Reasons To Invest In Taiwan Mounting

September 03, 2014

TSM, by the way, is the largest holding in EWT, making up about 20 percent of the portfolio, according to data compiled by ETF.com Analytics. The tech company is also the No. 2 holding in the broad-based EEM, with a 2.4 percent weighting.

The tech sector meanwhile takes up more than half of the EWT portfolio and 17.5 percent of EEM’s.

“The Taiwanese equity Index is dominated by the tech sector, and we believe this is a very good environment to own the technology sector globally, as you have growth recovering a bit here in the U.S. and also in other parts of the world,” Glovista’s Bhatt said.

Growing Trade With China

Growing trade with China also undergirds the Taiwan-focused investment thesis.

According to the Central Intelligence Agency’s “Factbook,” China overtook the U.S. as the No. 2 source of imports back in 2006 behind Japan, and China is now the No. 1 source of foreign direct investment. Going the other way, Taiwan is also loosening restrictions on Chinese investment in Taiwan.

“For a whole host of reasons, Taiwan continues to be positive,” said Bhatt, whose firm is currently adding to its Taiwan holdings.

All this is serious progress considering the underlying tension that has existed between the two countries since the People’s Republic of China was formed in 1949.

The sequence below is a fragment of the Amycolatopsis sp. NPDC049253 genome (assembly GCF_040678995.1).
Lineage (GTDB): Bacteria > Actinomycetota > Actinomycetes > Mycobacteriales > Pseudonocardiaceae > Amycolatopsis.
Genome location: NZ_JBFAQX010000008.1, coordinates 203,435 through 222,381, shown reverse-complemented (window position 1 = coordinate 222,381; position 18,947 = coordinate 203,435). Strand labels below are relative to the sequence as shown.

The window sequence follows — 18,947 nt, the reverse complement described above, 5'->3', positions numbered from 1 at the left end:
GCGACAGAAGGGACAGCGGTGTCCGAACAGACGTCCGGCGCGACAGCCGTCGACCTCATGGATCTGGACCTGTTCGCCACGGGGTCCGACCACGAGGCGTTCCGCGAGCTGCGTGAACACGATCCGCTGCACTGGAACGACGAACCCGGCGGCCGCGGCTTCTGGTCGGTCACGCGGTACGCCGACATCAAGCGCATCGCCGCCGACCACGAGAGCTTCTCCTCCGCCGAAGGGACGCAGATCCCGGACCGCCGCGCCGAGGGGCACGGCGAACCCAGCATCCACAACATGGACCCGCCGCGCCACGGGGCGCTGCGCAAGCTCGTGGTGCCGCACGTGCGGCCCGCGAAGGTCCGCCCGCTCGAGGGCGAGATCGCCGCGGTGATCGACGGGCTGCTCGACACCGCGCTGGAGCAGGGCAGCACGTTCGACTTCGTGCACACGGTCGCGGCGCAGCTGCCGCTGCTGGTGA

Mainland China has long coveted Taiwan as a lost province of the PRC, and Taiwan has become something of an unofficial protectorate of the U.S., even as its economy has flourished and its internal politics become more stable in the past 65 years.

Longer-Term Worries

But China-Taiwan economic ties—as well as the expansion of free-trade agreements in the region, with New Zealand, for example—may well hold the key to obviating what many analysts consider to be a potentially volatile geopolitical crisis in the making.

Still, the CIA noted that the Achilles’ heel of Taiwan’s economy may well be its heavy reliance on exports from the tech sector as well as machinery and petrochemicals.

“This heavy dependence on exports exposes the economy to fluctuations in world demand,” the CIA warned.

The agency also expressed concern about the longer-term economic effects of a rapidly aging population and a birth rate: “Taiwan's diplomatic isolation, low birth rate, and rapidly aging population are other major long-term challenges.”

 

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